Barrington Irving is the first African American to fly solo around the world and, as of 2010, the youngest person to complete the feat. He made his flight at the age of 23. Irving was born in Kingston, Jamaica on November 11th, 1983. He was the oldest of three brothers. When Irving was six years old, his family relocated to inner-city Miami, Florida. Here his parents operated a Christian bookstore where Irving worked when he was not in school.
Around the age of 15, Irving began to develop a pronounced interest in aviation. A customer at his parents’ bookstore was a United Airlines pilot and invited Irving to visit the airport and tour the cockpit of a Boeing 777 airliner. The tour was a turning point in Irving’s life, which quickly became focused on learning to fly. Soon, Irving was working odd jobs at airports in order to earn flying time in light aircraft while practicing at home with a computer flight simulator.
Irving attended Miami Northwestern Senior High School, juggling school with a variety of jobs, the proceeds of which he used to fund his aviation dreams. He graduated from high school in 2002. Irving turned down football scholarships and instead accepted a Florida Bright Future Scholarship, which helped him to pay for community college classes.
As a result of volunteer work teaching youth about aviation opportunities, Irving was awarded the $100,000 Florida Memorial University/ U.S. Air Force Flight Awareness Scholarship in 2003. This scholarship paid for Irving to attend Florida Memorial University, where he studied aerospace science. It also covered flight training, through which Irving earned several pilot ratings and added flying hours to his logbook.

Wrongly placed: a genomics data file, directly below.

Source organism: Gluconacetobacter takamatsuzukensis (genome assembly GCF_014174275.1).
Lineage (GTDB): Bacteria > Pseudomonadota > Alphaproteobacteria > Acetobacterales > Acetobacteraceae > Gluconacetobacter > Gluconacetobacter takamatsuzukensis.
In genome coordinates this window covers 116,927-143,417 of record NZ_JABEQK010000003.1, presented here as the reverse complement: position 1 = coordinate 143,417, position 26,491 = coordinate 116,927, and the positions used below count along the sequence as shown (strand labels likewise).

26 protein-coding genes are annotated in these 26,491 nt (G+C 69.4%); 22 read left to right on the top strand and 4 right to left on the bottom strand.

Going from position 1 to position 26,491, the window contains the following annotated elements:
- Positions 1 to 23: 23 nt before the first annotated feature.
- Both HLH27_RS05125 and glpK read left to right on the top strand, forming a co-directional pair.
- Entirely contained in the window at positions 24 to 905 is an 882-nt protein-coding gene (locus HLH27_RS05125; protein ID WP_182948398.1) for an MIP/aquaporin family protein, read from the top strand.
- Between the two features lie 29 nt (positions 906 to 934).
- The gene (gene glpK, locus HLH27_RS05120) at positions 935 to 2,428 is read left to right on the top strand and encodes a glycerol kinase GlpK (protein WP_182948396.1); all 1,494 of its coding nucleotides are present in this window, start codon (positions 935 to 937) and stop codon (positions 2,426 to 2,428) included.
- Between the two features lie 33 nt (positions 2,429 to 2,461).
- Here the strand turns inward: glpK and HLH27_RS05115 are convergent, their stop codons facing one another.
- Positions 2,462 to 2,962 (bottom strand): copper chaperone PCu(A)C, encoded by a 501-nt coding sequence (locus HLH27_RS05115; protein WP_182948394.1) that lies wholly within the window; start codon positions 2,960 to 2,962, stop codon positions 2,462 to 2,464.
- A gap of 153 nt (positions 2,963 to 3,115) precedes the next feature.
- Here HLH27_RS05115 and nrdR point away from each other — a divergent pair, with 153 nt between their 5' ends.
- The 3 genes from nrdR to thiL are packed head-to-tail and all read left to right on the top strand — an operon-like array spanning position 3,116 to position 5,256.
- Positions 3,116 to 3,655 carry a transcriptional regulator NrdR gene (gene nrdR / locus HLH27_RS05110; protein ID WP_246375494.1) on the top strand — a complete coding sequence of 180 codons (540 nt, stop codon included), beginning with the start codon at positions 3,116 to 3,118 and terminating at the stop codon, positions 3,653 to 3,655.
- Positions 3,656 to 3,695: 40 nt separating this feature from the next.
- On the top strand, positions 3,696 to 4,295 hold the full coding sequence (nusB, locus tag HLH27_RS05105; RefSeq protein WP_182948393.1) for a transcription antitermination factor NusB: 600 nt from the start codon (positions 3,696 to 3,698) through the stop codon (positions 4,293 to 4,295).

In 2005, Irving founded the non-profit Experience Aviation, Inc. The corporation was intended to educate and inspire youth about aviation-related careers. Experience Aviation received federally-funded grant money that enabled it to create education programs, give students aircraft tours and install flight simulators for student use.
Irving is most famous for his solo circumnavigation of the planet. Starting in 2003, Irving began obtaining support for his round-the-world attempt, ultimately having Columbia Aircraft put together a Columbia 400 single-engine airplane, called the Inspiration, out of donated parts. With only 600 hours of flying experience, Irving set off from Miami, Florida on March 23, 2007 for his flight. After stopping in various countries in Europe and Asia, Irving returned to Miami on the 27th of June.
He continues to be active in the aviation community and in 2010 began a mission to fly around the world to promote aviation careers.